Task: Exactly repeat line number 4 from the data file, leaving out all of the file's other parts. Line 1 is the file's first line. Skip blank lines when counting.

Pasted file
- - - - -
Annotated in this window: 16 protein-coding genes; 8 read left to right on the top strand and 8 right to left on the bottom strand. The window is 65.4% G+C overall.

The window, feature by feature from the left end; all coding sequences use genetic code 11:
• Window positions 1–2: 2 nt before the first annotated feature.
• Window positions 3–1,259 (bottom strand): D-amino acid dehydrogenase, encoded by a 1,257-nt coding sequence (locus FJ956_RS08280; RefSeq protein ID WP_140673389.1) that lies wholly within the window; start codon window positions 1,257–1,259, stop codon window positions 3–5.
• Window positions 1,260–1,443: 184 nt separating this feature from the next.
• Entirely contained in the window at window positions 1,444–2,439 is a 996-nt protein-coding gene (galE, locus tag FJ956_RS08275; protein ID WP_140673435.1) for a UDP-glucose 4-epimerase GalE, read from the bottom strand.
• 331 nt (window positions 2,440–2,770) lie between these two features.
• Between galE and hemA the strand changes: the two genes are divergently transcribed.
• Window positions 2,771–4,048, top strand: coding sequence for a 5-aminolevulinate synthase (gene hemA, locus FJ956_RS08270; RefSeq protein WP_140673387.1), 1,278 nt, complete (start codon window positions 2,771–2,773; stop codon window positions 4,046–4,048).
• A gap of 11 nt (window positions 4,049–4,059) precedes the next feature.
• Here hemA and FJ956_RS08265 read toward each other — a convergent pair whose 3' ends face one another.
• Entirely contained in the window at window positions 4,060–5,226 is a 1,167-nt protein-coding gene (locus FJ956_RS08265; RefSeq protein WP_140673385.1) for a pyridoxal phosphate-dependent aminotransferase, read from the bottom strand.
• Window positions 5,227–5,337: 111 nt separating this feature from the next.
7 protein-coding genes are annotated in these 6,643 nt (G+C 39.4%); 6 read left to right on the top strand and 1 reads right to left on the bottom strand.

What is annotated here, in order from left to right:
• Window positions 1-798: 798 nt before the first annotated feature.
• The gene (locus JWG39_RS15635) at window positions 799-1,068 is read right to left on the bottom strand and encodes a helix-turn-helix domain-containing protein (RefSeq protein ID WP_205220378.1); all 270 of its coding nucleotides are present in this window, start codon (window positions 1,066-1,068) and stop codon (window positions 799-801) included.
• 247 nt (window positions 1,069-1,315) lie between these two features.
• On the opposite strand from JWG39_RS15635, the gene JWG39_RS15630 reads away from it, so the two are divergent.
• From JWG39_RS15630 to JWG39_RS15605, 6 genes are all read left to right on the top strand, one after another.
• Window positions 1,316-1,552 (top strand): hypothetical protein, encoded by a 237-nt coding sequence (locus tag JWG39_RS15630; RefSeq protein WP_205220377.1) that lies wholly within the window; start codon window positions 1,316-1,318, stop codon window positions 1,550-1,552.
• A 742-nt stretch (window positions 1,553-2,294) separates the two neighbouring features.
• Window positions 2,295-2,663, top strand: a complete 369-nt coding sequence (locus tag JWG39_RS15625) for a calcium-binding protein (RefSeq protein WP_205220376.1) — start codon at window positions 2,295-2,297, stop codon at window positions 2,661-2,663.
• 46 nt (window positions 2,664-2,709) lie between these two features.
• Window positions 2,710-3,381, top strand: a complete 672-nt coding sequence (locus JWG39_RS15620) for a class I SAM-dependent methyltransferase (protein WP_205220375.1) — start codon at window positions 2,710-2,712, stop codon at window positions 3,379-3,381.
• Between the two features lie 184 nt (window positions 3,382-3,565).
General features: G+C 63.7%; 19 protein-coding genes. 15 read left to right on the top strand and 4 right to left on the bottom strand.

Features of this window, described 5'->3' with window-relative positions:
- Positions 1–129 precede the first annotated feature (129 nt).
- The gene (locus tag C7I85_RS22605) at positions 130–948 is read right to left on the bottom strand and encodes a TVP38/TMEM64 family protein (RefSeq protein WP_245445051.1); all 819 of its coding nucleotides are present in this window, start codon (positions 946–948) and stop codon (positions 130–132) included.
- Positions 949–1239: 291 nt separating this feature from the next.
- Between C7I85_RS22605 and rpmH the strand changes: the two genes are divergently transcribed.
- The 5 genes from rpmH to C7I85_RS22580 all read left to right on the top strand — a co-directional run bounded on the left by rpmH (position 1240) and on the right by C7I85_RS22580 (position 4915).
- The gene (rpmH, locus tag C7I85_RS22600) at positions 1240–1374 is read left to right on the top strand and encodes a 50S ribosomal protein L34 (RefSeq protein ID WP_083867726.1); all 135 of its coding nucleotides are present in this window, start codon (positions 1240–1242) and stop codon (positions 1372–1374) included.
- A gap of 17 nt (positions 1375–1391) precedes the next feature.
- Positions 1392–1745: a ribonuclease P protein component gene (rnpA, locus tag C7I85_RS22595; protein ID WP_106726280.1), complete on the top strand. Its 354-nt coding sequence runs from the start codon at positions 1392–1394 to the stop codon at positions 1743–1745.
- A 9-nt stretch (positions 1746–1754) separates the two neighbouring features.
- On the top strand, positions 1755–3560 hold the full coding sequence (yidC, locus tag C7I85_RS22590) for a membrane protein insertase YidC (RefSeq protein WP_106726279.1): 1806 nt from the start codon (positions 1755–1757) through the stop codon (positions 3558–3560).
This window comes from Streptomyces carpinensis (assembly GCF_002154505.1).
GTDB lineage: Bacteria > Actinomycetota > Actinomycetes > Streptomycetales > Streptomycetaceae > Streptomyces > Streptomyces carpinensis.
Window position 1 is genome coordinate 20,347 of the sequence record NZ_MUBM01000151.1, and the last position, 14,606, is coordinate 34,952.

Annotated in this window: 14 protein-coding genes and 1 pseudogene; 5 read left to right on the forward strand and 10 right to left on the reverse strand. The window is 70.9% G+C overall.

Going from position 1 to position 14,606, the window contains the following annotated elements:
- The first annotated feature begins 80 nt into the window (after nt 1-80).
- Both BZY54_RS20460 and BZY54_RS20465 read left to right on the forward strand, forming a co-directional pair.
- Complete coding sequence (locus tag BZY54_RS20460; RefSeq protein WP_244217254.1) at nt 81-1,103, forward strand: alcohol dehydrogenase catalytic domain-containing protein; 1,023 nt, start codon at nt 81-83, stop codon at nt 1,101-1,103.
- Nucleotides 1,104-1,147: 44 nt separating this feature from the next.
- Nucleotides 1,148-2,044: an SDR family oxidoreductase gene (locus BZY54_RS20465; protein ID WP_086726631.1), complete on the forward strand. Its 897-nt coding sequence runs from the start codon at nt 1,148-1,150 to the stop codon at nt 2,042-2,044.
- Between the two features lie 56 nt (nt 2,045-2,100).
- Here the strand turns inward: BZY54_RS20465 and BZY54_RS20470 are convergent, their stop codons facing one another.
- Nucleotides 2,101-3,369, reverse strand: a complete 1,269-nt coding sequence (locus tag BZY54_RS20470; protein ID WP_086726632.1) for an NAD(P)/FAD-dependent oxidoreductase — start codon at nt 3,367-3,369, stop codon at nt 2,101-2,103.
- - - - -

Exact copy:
• Window positions 3–1,259 (bottom strand): D-amino acid dehydrogenase, encoded by a 1,257-nt coding sequence (locus FJ956_RS08280; RefSeq protein ID WP_140673389.1) that lies wholly within the window; start codon window positions 1,257–1,259, stop codon window positions 3–5.